Will Self’s arguments for pessimism in New Statesman are less convincing than they are persuasive. Built from a sum of personal reflection, experience, and received wisdom, they amount to a best practice guide for how to live a life. And like all such guides, they raise their value only by standing above their competitors’ faults. But because it is Will Self writing the jeremiad and not some lesser, perhaps more bitter and inhumane dissector of the human spirit, it amounts to pleasure reading. Here is a taste.
It is this consumerist ethic – if it can be so glorified – that has eaten away at any remaining semblance of altruism, its chomping in synchrony with the optimistic belief in the power of the market to unite mouths efficiently with jam. And this also explains why all political parties and charitable organisations now aspire to the form of commercial enterprises, complete with marketing departments and tax breaks for donations. Implicit in all of these activities, whether ostensibly dedicated to social welfare or to capital aggregation, is a utilitarian calculus. The nature of the good – or goods – may be disputed, but the conviction remains that it can be factually accounted for and numerically arrived at.
Yet to live a full life is not to cede such a large percentage of it to a purely statistical perspective; such a life – to borrow the title of Céline’s novel – is merely death on the instalment plan. And it is the optimist, paradoxically, who enforces such a life on the generality of humankind with her plea that we look to a better future.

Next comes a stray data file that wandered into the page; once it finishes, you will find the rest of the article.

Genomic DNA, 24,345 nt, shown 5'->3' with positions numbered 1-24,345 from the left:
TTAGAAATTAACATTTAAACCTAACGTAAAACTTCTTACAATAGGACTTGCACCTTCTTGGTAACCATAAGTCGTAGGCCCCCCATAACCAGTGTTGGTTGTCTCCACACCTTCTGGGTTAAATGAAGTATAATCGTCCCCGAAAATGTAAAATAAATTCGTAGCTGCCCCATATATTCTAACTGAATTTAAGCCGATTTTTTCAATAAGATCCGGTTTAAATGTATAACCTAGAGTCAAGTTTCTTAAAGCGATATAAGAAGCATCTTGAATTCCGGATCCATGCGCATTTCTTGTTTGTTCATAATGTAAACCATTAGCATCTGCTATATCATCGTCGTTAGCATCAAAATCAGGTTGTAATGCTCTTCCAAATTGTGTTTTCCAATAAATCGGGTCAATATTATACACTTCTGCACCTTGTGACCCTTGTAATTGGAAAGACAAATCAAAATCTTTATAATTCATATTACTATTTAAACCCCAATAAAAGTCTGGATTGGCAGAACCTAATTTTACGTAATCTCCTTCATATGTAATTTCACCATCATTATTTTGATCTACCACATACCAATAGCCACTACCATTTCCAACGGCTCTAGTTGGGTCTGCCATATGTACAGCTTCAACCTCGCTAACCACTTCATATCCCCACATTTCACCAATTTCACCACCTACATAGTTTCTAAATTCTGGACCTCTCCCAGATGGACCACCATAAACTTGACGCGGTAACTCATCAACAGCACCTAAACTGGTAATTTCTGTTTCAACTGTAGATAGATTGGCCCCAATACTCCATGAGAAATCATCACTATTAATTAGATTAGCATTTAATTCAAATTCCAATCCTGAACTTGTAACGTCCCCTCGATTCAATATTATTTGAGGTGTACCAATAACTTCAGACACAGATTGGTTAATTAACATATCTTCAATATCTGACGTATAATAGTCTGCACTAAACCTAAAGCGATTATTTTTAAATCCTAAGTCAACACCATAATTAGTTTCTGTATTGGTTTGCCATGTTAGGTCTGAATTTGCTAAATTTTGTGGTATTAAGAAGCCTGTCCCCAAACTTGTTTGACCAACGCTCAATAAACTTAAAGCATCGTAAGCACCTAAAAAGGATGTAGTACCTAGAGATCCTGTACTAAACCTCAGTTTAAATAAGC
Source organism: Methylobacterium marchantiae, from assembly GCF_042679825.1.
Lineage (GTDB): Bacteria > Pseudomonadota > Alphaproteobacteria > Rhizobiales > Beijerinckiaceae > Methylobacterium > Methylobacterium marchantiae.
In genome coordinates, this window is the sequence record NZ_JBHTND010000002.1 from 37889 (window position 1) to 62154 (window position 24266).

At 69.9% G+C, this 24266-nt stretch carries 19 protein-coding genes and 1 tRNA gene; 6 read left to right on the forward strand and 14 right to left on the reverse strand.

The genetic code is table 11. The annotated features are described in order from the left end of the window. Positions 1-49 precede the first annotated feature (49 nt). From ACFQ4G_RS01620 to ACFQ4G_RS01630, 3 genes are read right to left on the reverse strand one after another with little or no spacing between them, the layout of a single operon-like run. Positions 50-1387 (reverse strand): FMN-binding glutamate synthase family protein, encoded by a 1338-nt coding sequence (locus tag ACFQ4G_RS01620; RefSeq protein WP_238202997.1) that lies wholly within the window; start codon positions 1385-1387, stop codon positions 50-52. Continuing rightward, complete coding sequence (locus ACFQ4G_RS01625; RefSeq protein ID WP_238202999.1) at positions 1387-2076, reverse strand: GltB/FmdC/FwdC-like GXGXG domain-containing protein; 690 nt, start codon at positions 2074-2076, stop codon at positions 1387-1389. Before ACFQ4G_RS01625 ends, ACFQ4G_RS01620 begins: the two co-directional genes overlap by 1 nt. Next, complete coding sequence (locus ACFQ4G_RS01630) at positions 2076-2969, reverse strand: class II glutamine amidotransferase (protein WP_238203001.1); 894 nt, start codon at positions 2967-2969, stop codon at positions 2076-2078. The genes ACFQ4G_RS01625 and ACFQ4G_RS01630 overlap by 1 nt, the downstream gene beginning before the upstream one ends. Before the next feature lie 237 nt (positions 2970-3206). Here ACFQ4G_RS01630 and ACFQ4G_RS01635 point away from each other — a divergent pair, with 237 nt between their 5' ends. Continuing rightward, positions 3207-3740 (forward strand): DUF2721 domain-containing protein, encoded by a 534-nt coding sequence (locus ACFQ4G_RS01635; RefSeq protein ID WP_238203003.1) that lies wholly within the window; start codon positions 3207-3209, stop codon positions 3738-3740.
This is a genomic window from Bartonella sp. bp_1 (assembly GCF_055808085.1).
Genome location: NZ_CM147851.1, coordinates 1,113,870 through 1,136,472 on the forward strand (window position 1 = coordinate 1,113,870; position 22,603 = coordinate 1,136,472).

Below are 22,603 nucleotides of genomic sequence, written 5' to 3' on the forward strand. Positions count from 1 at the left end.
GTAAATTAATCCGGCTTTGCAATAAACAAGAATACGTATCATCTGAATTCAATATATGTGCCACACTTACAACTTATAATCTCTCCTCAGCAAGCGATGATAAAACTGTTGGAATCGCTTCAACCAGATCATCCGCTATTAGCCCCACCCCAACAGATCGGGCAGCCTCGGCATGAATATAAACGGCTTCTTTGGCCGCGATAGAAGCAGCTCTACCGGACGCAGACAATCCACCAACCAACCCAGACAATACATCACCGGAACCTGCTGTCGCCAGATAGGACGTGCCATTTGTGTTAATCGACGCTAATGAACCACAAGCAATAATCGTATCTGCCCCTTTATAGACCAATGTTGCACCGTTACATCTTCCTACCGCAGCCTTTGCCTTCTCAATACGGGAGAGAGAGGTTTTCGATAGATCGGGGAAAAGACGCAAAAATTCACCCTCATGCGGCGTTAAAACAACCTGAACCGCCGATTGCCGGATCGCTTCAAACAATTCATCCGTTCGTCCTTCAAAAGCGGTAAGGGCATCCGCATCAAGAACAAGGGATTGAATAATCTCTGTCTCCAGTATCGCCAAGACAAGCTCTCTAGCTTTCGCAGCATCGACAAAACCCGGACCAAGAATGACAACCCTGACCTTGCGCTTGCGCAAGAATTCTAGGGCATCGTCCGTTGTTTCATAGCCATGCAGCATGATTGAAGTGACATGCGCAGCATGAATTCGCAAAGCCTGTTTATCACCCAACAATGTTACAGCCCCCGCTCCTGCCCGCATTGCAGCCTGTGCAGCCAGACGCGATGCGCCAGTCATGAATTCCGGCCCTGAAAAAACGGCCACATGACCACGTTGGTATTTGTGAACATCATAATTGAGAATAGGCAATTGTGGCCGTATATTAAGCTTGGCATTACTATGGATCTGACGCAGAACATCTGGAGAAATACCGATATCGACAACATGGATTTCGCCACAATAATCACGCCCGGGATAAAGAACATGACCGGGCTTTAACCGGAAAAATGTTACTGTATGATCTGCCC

I have, as you have probably realised, a good deal of sympathy for that apocalyptic tendency that led Spanish anarchists to burn the town hall records and string up the priest. But I don’t think we have to resort to such excesses in order to reclaim the primacy of the here, the now and the individual over the insistent compulsions of the there, the then and the collective. All that’s necessary is to expect the worst but live hopefully, if by “living hopefully” is meant to invest the present in the raiment of all the idealism any of us could wish for – to practise, in the telling phrase of Basho, the Japanese Zen poet, “random acts of senseless generosity”.
We do not arrive at any idea of what is best for the collective unless we are prepared to seize the day and practise it on our own behalf. Most mature individuals understand what this means in respect of themselves – it’s just all those feckless others that they don’t trust to act appropriately. And so, by one means or another, they seek to organise society in such a way as to corral the human kine and herd them towards pastures new. But really, the sweet-smelling grass is beneath our hoofs right now: what is required is that we take pleasure in what is available to us. …